Every nook and cranny of Kathmandu teems with medieval temples and shrines. And this has rewarded Kathmandu with the title "City of Temples." If you walk through the street of Kathmandu, chances are you will come across a temple in every 15–20 minutes. And for this reason, Kathmandu is called a City of Temples.
Sellers watch a buyer as a Cow takes what it want for free.
Asan Tol is a ceremonial, market and residential square in central Kathmandu, the capital of Nepal. It is one of the most well-known historical locations in the city and is famed for its bazaar, festival calendar and strategic location.
Local barber tends to his customers as it is quite common for Nepalese man to pride themselves on their presentation by the way they look.
Asan is also one of the popular tourist spots in the city because of its architectural sights and charming ambiance. There are banks, restaurants and a post office. Two taxi stands and bus stops are situated on the eastern side.
One of Katmandu's local butchers prepares his products for sale. He told me that he will need to sell all of the meat within the day as it is fresh. If it does not sell he will need to get rid of it as it will go bad.
Local Nepalese children beg whilst looking through a shop window at foreign items that only foreigner can afford.
Most children (60.5%) worked up to 19 hours in 2008, while 32.2% worked 20 to 40 hours a week and 7.3% worked for more than 40 hours in a week. This trend is consistent in both rural and urban areas. In the 2003/2004 Nepal Living Standards Survey Statistical Report Volume II, it was found that the poorest consumption quintile has the highest percentage (18.7%) of child laborer’s who for more than 40 hours a week as compared with the rest of the consumption quintile. Also, according to Edmonds (2006) female children work more hours than their male siblings. In the same study Edmonds states that the majority of child labourers work in the agricultural sector and in domestic labour.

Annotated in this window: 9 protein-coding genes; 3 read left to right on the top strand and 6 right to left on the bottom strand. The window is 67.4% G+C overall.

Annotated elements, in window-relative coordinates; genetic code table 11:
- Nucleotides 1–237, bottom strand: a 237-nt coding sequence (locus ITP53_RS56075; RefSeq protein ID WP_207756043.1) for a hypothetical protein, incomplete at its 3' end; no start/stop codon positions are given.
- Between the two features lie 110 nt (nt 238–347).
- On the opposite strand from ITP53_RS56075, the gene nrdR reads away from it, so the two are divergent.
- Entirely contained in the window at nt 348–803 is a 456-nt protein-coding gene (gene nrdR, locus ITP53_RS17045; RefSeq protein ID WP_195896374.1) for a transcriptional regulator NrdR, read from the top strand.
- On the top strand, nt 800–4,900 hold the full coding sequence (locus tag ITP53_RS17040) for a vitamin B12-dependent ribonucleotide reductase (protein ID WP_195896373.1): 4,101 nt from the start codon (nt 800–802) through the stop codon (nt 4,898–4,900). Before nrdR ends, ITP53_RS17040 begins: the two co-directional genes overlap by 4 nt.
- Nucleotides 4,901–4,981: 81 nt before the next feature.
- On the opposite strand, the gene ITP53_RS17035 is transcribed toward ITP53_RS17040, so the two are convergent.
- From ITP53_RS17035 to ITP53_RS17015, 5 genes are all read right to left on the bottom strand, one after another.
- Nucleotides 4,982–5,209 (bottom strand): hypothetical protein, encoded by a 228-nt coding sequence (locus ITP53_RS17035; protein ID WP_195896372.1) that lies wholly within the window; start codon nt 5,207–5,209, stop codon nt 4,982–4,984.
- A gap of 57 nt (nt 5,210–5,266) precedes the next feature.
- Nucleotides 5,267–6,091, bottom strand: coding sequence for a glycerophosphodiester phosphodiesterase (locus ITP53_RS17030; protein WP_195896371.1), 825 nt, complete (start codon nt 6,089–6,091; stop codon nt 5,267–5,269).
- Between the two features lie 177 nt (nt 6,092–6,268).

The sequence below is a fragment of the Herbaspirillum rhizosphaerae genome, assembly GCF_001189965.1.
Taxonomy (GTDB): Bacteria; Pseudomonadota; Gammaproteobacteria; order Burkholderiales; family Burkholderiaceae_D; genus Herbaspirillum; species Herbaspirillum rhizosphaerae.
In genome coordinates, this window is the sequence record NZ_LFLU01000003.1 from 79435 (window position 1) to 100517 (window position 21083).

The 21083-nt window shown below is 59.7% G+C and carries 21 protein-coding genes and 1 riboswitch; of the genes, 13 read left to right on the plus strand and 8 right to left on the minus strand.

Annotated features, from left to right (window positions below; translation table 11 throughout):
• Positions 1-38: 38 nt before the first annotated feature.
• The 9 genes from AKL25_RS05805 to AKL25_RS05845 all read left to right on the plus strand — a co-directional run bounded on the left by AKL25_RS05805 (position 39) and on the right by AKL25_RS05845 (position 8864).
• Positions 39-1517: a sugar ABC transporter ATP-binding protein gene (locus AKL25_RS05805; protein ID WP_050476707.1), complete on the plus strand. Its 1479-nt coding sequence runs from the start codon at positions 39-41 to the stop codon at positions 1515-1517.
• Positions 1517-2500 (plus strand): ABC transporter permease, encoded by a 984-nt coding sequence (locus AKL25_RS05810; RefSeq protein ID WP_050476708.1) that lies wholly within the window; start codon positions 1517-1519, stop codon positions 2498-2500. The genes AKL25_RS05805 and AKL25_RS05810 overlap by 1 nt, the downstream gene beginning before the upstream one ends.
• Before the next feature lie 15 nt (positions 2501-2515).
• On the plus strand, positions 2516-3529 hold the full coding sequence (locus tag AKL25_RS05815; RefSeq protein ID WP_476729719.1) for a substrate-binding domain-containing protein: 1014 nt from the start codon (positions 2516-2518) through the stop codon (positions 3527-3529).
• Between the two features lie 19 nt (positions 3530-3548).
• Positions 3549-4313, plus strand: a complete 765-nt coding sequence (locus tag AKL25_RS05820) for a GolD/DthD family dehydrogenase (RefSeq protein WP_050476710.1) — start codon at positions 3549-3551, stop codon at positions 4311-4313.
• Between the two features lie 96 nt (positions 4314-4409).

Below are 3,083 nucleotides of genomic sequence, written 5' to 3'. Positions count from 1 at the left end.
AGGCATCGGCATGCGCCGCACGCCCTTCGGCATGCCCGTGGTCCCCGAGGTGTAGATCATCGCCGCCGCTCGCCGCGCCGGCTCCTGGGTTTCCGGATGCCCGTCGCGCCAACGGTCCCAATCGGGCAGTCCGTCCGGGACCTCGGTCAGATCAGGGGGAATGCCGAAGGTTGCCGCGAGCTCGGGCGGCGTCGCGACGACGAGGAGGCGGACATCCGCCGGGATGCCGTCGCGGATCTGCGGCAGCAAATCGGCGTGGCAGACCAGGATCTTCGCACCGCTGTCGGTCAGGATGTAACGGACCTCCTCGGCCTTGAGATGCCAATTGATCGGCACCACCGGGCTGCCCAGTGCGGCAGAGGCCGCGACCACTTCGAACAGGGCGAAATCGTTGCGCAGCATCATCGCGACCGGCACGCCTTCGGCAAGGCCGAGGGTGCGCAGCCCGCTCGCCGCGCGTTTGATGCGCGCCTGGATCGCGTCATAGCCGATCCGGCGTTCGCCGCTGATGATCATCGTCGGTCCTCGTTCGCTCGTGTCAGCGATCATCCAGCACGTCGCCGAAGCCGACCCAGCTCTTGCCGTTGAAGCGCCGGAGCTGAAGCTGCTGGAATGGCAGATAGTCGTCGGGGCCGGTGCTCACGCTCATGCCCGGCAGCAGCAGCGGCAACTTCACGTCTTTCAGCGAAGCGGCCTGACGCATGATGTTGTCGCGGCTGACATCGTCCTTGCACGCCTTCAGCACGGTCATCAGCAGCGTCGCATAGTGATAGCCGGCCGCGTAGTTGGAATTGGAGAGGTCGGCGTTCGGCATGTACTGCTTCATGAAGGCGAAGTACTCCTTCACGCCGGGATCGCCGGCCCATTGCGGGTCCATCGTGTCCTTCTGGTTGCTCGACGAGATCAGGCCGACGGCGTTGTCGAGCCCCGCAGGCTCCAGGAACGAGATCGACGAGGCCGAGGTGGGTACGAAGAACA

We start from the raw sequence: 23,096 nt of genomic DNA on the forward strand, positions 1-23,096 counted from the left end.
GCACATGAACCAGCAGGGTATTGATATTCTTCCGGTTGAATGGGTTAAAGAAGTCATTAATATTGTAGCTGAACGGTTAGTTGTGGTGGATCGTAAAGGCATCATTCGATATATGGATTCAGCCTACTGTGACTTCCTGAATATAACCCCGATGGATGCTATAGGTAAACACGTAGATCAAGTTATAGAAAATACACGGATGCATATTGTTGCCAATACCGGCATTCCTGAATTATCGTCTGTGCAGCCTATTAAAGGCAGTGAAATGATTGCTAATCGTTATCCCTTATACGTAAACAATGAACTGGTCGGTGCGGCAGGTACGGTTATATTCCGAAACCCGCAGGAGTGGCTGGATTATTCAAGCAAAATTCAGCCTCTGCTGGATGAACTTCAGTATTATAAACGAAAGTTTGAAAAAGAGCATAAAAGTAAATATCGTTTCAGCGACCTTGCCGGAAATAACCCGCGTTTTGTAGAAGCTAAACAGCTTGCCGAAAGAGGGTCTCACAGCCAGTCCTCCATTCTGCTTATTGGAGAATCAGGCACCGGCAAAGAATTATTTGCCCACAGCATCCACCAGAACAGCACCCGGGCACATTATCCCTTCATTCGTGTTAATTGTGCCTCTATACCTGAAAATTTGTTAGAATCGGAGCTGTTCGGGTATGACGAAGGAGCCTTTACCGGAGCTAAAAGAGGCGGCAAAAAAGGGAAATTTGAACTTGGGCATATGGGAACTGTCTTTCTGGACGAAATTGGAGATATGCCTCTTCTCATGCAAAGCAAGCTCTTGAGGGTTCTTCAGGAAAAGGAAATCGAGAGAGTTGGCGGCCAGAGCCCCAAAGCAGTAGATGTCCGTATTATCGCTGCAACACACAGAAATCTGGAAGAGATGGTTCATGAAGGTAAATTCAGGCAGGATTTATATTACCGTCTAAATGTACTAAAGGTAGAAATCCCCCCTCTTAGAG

Things are not what they seem, take away all of that plastic, Leaving things the way they where.
Poverty is not having enough material possessions or income for a person's needs. Poverty may include social, economic, and political elements. Absolute poverty is the complete lack of the means necessary to meet basic personal needs, such as food, clothing and shelter. The threshold at which absolute poverty is defined is always about the same, independent of the person's permanent location or era.
Durbar square, Kathmandu. Every morning locals come out to pray hoping for change within their prays. For some it's not the case due to hardship of not being accepted, leaving them with no option but to take to the streets in their way of survival.
Governments and non-governmental organizations try to reduce poverty. Providing basic needs to people who are unable to earn a sufficient income can be hampered by constraints on government's ability to deliver services, such as corruption, tax avoidance, debt and loan conditionalities and by the brain drain of health care and educational professionals. Strategies of increasing income to make basic needs more affordable typically include welfare, economic freedoms and providing financial services.
More and more it is becoming a problem in Nepal's society to sustain a balanced lifestyle, with only tourism as one of the main incomes for Nepal. Farmers are now coming to Katmandu in search of a better life which sometimes results in them coming homeless.
There is disagreement among experts as to what would be considered a realistic poverty rate with one considering it "an inaccurately measured and arbitrary cut off". Some contend that a higher poverty line is needed, such as a minimum of $7.40 or even $10 to $15 a day. They argue that these levels would better reflect the cost of basic needs and normal life expectancy.
Starving to death in front of the American Embassy in Katmandu.
On the other hand, relative poverty occurs when a person cannot meet a minimum level of living standards, compared to others in the same time and place. Therefore, the threshold at which relative poverty is defined varies from one country to another, or from one society to another. For example, a person who cannot afford housing better than a small tent in an open field would be said to live in relative poverty if almost everyone else in that area lives in modern brick homes, but not if everyone else also lives in small tents in open fields (for example, in a nomadic tribe).